For decades data center best practices were to isolate backup and archive. “Backup is not archive” was the mantra. The reality is most data centers ignored the mantra and used their backup process for all of their data retention. Today, however, as data centers deal with unprecedented growth in their unstructured data sets it may be time to change the mantra to “archive is better than backup.” Organizations need to change their approach and take an archive first approach to data protection.
Is Backup Dead?
Backup is a process that copies data from primary storage to some form of secondary storage. As unstructured data continues to grow organizations have modified their software to perform an image backup of the entire file system instead of a file by file backup. Subsequent backups only need to backup changed blocks, further lowering backup times.
The problem with the image approach is that, while vendors provide individual files restores, the administrator needs to know exactly which backup set contains the file they are looking for. The software doesn’t provide a way for organizations to search for specific files across backup sets.
The lack of granular file knowledge creates challenges for organizations looking to maintain compliance with data privacy legislation like the European Union’s General Data Protection Regulation (GDPR) or California’s Consumer Privacy Act. The lack of specific file knowledge means that complying with “right to be forgotten” sections of the legislation are very difficult.
Another challenge is image-based backups are difficult to archive, which makes it difficult to lower secondary storage costs. The baseline image must always be available to compare subsequent blocks. Most software solutions using block-level incremental backup also have a limit on how many iterations away from the baseline image they can track before performance is impacted.
The Archive Alternative
An alternative is to copy all unstructured data to an archive and let archive software manage the data. Most archive solutions have a very specific understanding of every file and every version of every file in the archive. Finding and removing data in response to a “right to be forgotten” is straightforward. Archive solutions can also manage where the archived data is stored and most will support multiple storage tiers so that the older the data is moved to less expensive tiers and becomes the less expensive to store. These solutions can also remove old data from primary storage, lowering primary storage costs.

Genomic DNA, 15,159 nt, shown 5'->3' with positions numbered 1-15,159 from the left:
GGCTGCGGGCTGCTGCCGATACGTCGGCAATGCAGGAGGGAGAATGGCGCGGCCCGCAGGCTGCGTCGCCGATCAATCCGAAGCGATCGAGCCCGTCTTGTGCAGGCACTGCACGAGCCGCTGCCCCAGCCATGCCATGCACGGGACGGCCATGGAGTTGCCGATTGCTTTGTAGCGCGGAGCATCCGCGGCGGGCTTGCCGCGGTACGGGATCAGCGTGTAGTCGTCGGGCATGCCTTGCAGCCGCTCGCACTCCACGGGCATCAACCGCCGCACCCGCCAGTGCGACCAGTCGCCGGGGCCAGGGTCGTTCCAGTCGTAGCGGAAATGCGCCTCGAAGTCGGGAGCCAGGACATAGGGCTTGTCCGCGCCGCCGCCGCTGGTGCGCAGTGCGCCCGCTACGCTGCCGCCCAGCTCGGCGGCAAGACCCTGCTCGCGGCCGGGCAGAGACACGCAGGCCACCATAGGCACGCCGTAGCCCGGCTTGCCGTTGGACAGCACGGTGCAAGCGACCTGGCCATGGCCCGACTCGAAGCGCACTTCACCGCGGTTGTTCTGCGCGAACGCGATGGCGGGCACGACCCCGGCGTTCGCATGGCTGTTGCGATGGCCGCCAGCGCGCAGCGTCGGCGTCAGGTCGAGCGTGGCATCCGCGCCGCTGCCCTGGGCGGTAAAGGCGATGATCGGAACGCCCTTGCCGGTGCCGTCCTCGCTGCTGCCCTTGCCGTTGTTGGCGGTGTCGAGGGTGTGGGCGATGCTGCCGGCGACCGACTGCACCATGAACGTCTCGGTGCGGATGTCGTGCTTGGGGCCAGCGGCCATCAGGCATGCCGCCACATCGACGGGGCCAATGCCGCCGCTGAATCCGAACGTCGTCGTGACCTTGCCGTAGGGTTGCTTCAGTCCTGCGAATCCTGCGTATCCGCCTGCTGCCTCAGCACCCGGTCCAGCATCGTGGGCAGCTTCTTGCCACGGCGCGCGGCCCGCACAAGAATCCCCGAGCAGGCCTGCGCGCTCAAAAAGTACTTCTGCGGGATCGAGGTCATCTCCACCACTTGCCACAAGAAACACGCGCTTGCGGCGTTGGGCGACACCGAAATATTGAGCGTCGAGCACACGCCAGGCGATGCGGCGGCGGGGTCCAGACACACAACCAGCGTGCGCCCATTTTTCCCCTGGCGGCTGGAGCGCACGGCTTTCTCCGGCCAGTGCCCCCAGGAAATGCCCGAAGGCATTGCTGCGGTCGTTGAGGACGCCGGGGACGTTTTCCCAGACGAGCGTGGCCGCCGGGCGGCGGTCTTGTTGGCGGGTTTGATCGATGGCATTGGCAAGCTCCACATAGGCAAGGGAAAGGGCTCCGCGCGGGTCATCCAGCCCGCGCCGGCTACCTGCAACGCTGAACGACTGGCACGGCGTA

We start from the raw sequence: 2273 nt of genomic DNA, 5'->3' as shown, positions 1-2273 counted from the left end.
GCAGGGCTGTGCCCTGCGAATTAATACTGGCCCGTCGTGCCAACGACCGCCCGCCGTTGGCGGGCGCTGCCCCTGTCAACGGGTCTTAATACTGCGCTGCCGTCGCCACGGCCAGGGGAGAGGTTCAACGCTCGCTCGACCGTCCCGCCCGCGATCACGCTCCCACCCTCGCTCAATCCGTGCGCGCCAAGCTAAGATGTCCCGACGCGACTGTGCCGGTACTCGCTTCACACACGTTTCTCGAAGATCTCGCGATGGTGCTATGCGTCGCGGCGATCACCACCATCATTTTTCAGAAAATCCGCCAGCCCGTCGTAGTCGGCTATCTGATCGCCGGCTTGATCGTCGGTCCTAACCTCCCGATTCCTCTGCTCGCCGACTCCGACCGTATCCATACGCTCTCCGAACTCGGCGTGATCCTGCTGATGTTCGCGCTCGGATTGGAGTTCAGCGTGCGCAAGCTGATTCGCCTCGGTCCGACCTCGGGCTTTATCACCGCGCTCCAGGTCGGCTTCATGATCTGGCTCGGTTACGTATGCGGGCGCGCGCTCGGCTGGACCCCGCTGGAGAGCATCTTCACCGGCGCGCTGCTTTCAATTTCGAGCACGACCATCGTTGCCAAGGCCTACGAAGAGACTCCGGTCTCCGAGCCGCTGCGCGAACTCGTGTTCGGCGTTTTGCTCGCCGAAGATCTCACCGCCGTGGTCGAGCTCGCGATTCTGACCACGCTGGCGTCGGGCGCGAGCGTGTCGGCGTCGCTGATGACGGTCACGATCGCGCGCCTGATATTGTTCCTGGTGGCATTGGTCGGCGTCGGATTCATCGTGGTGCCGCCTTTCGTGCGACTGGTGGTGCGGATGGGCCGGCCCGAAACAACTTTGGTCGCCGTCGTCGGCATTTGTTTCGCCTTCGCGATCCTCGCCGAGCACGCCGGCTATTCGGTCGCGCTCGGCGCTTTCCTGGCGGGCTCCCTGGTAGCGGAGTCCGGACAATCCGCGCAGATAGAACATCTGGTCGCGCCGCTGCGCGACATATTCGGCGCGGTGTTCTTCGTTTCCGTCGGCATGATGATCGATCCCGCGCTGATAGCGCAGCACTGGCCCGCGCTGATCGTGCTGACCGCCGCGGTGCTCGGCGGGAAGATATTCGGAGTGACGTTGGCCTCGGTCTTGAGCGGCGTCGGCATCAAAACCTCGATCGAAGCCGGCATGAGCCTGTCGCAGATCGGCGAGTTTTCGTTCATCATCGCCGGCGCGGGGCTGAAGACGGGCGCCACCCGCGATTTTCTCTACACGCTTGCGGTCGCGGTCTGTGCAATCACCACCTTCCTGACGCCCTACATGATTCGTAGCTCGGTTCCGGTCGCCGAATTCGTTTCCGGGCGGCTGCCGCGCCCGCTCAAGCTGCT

The Archive Problem
The problem with the archive is how to get ALL data to it, quickly and consistently. Many archive solutions don’t have a transfer mechanism: they count on the administrator to manually move data to it. Some archive solutions do have an automatic file transfer capability but they were not designed to transfer files en masse like backup solutions are. Also, archive solutions typically have no communication path to the backup process. For example, it can’t confirm that the backup process has X number of copies of a file prior to removing that file from primary storage.
Integrating Backup and Archive
The solution is to integrate backup and archive. Vendors need to create solutions that perform high-speed file by file backups so data is protected. Then they need to add an archive function that builds a rich metadata index of data under management so that it is easy to search for data within the repository. An archive function enables the movement of data across secondary repositories and eventually from primary storage driving down costs. IT can move old data from primary storage with the confidence of knowing it is protected X number of times.
The integration of backup and archive enables the organization to protect their data, comply with data privacy regulations and reduce their investments in both primary and secondary storage. To learn more about how an integrated approach is required to meet data privacy concerns register for our webinar “Data Management vs. GDPR and the Right to Be Forgotten”.